An unpopular Maduro with little political capital in his own country is outsmarting and embarrassing the Trump administration. Sanctions and military threats have all failed thus proving that bullying is not a political trump card.
The Venezuelan crisis is far from over but as it stands, it is advantage to Nicolás Maduro and an embarrassment to the Trump administration. The Trump camp has been left in sixes and sevens after being out-maneuvered by Maduro. The President of the United States blames his advisers and the advisers blame Venezuelan officials who backed out of a plan to defect, Cuba and Russia. America's political strategists are looking like a bunch of clueless novices and it is a big embarrassment.
The Trump administration has pulled all stops to oust Maduro but the man is not going down without a fight. Maduro has stubbornly held on in the face of stringent, illegal sanctions which are said to have resulted in 40,000 deaths in Venezuela. In a report by the Centre for Economic and Policy Research, Jeffrey Sachs and Mark Weisbrot, the co-authors, say, "The sanctions are depriving Venezuelans of lifesaving medicines, medical equipment, food, and other essential imports."
America imposed broad economic sanctions on Venezuela in August 2017 and imposed even more sanctions through executive orders this year. The CEPR says the recognition of a parallel government has been as severe as, if not worse than the executive orders. It is all calculated to suffocate Maduro out of office. It should have worked but somehow, it is not.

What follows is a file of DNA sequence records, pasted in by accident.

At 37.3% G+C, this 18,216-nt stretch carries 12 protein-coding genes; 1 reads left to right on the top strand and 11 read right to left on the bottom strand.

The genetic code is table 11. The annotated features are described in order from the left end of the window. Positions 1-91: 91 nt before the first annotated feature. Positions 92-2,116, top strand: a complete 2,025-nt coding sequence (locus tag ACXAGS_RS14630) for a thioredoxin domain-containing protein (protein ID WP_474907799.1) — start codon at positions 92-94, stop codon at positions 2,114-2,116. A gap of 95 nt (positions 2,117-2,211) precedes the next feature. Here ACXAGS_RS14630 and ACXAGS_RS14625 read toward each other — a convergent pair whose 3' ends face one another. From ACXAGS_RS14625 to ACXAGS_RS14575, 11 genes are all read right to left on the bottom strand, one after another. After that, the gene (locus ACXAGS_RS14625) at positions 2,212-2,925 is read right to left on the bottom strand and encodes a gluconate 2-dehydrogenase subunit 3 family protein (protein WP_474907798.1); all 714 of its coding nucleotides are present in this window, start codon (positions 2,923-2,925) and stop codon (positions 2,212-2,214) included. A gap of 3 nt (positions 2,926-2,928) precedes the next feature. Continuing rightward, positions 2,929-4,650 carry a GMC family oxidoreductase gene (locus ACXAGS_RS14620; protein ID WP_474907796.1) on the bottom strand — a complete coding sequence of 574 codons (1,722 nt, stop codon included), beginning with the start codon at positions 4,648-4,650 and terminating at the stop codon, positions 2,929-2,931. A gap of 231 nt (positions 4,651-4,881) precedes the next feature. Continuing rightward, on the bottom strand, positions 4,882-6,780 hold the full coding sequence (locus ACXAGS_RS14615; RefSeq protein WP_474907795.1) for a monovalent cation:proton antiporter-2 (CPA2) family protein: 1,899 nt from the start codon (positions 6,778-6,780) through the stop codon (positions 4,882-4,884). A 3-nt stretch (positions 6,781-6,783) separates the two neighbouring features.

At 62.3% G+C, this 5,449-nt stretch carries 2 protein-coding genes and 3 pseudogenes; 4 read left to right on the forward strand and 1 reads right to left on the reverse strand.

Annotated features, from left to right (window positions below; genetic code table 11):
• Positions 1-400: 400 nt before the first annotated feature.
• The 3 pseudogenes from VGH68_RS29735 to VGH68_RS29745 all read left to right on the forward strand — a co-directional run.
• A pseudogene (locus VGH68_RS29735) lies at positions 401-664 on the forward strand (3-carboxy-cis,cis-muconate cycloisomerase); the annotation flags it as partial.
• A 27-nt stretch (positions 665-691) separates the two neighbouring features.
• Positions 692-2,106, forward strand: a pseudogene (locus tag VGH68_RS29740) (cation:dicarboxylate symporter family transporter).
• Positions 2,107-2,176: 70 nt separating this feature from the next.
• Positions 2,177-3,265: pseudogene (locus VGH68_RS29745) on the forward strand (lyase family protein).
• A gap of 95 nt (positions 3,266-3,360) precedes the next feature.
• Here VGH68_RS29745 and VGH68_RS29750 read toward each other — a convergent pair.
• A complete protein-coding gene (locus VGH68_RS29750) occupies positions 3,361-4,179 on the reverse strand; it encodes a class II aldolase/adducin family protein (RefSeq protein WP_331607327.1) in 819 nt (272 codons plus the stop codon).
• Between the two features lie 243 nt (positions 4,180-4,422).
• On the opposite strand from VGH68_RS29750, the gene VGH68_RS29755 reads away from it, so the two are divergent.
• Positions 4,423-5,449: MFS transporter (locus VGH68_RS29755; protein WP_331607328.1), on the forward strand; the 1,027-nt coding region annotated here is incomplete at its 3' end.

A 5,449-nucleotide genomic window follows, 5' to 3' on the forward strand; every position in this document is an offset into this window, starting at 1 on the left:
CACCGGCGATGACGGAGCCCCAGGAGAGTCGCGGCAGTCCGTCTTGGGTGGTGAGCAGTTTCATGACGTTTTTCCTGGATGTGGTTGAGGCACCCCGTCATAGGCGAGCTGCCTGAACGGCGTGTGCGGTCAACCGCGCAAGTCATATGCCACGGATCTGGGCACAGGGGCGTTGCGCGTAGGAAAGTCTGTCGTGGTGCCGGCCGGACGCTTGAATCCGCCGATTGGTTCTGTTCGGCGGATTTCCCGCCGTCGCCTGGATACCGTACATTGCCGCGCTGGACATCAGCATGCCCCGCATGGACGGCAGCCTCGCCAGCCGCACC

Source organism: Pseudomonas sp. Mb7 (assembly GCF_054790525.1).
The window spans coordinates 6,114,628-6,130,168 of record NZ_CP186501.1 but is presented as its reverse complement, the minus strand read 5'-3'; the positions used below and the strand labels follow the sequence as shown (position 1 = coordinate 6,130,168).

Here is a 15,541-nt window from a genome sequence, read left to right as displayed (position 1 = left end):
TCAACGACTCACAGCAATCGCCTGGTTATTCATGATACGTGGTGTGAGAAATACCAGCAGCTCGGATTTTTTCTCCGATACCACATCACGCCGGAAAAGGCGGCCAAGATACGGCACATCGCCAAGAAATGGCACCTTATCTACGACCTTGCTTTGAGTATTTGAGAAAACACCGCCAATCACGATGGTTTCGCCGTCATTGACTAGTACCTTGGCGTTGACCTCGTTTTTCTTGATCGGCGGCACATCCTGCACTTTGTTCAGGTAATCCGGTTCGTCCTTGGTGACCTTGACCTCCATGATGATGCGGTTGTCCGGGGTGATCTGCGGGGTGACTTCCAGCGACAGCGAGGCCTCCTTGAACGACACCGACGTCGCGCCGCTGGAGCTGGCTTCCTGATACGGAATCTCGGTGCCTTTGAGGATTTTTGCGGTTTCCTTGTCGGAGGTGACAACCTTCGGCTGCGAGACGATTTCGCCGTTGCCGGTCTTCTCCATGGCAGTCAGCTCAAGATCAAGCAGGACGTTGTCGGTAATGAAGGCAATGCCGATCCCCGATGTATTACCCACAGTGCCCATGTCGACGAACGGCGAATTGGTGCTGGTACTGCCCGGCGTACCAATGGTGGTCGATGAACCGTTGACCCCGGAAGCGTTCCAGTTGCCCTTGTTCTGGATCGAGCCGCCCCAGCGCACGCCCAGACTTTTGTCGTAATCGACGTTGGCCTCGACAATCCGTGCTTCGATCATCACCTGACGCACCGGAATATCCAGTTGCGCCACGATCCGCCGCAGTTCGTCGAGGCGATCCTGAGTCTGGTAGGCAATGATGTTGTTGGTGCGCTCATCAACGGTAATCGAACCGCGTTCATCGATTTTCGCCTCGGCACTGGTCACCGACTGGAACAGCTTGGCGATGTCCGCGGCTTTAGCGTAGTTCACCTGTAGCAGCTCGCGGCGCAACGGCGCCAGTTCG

Now, the President of the world's most powerful country is starting to question his advisers, particularly warmongering, national security adviser John Bolton. Bolton is a belligerent man with an unusual hunger for destruction. Trump has, in recent times, accused him of trying to drag him "into a war". Trump is, obviously, not being sincere. The President of the United States has also wanted a Venezuelan war for a while but he is obviously reconsidering. With something akin to admiration for Maduro, Trump has told his aides that they underestimated the man and that he is a "tough cookie". After a failed coup attempt by the West's chosen leader, Juan Guaidó, America might have to sit and introspect.
This entire movement is not catching as much fire as initially assumed. For now, it is safe to say the regime change agenda has been a flop, an embarrassing one at that. An unpopular Maduro with little political capital in his own country is outsmarting America and even gaining some political traction. After all, Maduro now has every right to play the victim and blame the faults of his ineptitude on American interference.
A lesson should be learnt: bullying is not a political trump card (pun intended).
Header Image: AP
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